Etude dune source dions due type Penning, Helvetica Phys. Acta, volume 22 (1949) Ionic Pump, by A. M. Gurewitsch and W. F. Westendorp, Rev. of Scientific Instruments, volume 25 (1954).

The Pumping Properties of Cold Cathode Ionization Gauge, L. Paty, Czechoslovak Journal of Physics, volume 7 (1957).

Ion Pump With Cold Electrodes and Its Characteristics, E. M. Reikhrudel et al., Radiotekhnika i Elektronika, volume No. 2, (1956).

The Discharge Tube Vacuum Meter, K. Hachiya, M. Michijima and Z. Uzawa, Scientific Papers from the Osaka 15 University No. 11 (1949).

US673816A 1957-07-24 1957-07-24 Electrical vacuum pump apparatus and method Expired - Lifetime US2993638A (en)

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US673816A US2993638A (en) 1957-07-24 1957-07-24 Electrical vacuum pump apparatus and method

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NL229703D NL229703A (en) 1957-07-24
NL131436D NL131436C (en) 1957-07-24
US673816A US2993638A (en) 1957-07-24 1957-07-24 Electrical vacuum pump apparatus and method
GB21237/58A GB883189A (en) 1957-07-24 1958-07-02 Electrical vacuum pump and vacuum gauge apparatus
GB13828/61A GB883190A (en) 1957-07-24 1958-07-02 Electrical vacuum pump and vacuum gauge apparatus
DEV14707A DE1098667B (en) 1957-07-24 1958-07-14 Ion-vacuum pump with glow discharge
CH1397063A CH398868A (en) 1957-07-24 1958-07-16 Ion-getter-pump vacuum glow discharge
CH6184558A CH379045A (en) 1957-07-24 1958-07-16 Ion-getter-pump vacuum glow discharge
FR1207893D FR1207893A (en) 1957-07-24 1958-07-23 Pump and electric vacuum pumping method
US801186A US3088657A (en) 1957-07-24 1959-03-23 Glow discharge vacuum pump apparatus
FR820130A FR77276E (en) 1957-07-24 1960-03-02 Pump and electric vacuum pumping method
GB7583/60A GB942546A (en) 1957-07-24 1960-03-03 Glow discharge vacuum getter pump apparatus
DEV21817A DE1181364B (en) 1957-07-24 1960-03-04 Ion-vacuum pump with glow discharge
US62055A US3070719A (en) 1957-07-24 1960-10-11 Cathodes for magnentically-confined glow discharge apparatus
US78058A US3091717A (en) 1957-07-24 1960-12-23 Cathodes for magnetically-confined glow discharge devices
DE19611414570 DE1414570B2 (en) 1957-07-24 1961-10-03 Ion vacuum pump with glow
NL6504257A NL6504257A (en) 1957-07-24 1965-04-02

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Cited By (45)

* Cited by examiner, † Cited by third party
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US3112864A (en) * 1959-09-25 1963-12-03 Ultek Corp Modular electronic ultrahigh vacuum pump
US3141986A (en) * 1961-09-18 1964-07-21 Varian Associates High vacuum sputter-ion gettering apparatus
US3141605A (en) * 1961-08-18 1964-07-21 Nippon Electric Co Magnetron type getter ion pump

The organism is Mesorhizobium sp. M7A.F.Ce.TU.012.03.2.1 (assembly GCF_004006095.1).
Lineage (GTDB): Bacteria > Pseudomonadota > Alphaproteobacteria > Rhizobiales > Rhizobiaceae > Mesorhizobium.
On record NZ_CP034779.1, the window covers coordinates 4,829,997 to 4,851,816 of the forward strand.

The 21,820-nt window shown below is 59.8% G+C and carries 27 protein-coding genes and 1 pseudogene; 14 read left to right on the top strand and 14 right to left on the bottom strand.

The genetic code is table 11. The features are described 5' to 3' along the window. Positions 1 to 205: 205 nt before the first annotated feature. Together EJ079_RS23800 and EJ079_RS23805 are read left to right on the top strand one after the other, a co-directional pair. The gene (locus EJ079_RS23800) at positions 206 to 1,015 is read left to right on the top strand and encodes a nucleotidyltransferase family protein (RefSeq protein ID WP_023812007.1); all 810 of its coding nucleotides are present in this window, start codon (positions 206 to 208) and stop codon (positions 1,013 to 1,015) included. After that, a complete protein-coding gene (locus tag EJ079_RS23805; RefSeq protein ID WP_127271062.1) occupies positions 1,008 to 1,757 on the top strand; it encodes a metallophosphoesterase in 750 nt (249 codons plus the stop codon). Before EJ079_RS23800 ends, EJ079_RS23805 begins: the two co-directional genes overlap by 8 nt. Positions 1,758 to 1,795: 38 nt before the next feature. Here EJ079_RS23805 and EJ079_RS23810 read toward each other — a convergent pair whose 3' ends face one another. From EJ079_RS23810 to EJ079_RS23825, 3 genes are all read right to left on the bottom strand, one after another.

US3143678A (en) * 1961-12-05 1964-08-04 Hughes Aircraft Co Vacuum ion gauge
US3149774A (en) * 1961-01-27 1964-09-22 Varian Associates Getter ion pump method and apparatus
US3159333A (en) * 1961-08-21 1964-12-01 Varian Associates Permanent magnets
US3159332A (en) * 1961-08-14 1964-12-01 Varian Associates Methods and apparatus for enhanced sputter-ion pump operation
US3174069A (en) * 1961-11-29 1965-03-16 Varian Associates Magnetically confined glow discharge apparatus
US3174678A (en) * 1960-12-01 1965-03-23 Thomson Houston Comp Francaise Vacuum pumps
US3197122A (en) * 1963-07-01 1965-07-27 Cons Vacuum Corp Ion pump
US3214086A (en) * 1961-12-15 1965-10-26 Compagnei Francaise Thomson Ho Vacuum pumps
US3217974A (en) * 1962-11-23 1965-11-16 Hughes Aircraft Co Dual surface ionic pump with axial anode support
US3217973A (en) * 1962-11-23 1965-11-16 Hughes Aircraft Co Dual surface ionic pump with shielded anode support
US3233823A (en) * 1961-11-20 1966-02-08 Nippon Electric Co Electron-discharge vacuum apparatus
US3236442A (en) * 1964-01-20 1966-02-22 Morris Associates Ionic vacuum pump
US3239133A (en) * 1961-04-01 1966-03-08 Leybold Holding A G E Pump
US3249290A (en) * 1964-03-10 1966-05-03 Varian Associates Vacuum pump apparatus
US3310226A (en) * 1965-02-11 1967-03-21 Nat Res Corp Vacuum device
US3325086A (en) * 1963-10-16 1967-06-13 Gen Electric Triode ionic vacuum pump
US3368100A (en) * 1963-11-25 1968-02-06 Gen Electric Vacuum pump having a radially segmented, annular anode
US3409211A (en) * 1965-08-17 1968-11-05 Leybold Holding A G High vacuum pumps
US3411073A (en) * 1965-07-01 1968-11-12 Gen Electric Gas detector having inlet orifice for linear operation of the detector
US3429501A (en) * 1965-08-30 1969-02-25 Bendix Corp Ion pump
US3441839A (en) * 1966-11-22 1969-04-29 Nat Res Corp Power supply for vacuum pump with auxiliary pressure measurement function
US3449627A (en) * 1967-06-09 1969-06-10 Nat Res Corp Orbiting electron ionization pump having two anodes
US3460745A (en) * 1967-08-23 1969-08-12 Varian Associates Magnetically confined electrical discharge getter ion vacuum pump having a cathode projection extending into the anode cell
US3486213A (en) * 1968-08-27 1969-12-30 Norton Co Method of making or repairing a getter vacuum pump
US3493807A (en) * 1966-05-09 1970-02-03 Alcatel Sa Cold cathode manometer
US3872377A (en) * 1972-10-11 1975-03-18 Tokyo Shibaura Electric Co Cold cathode ionization gauge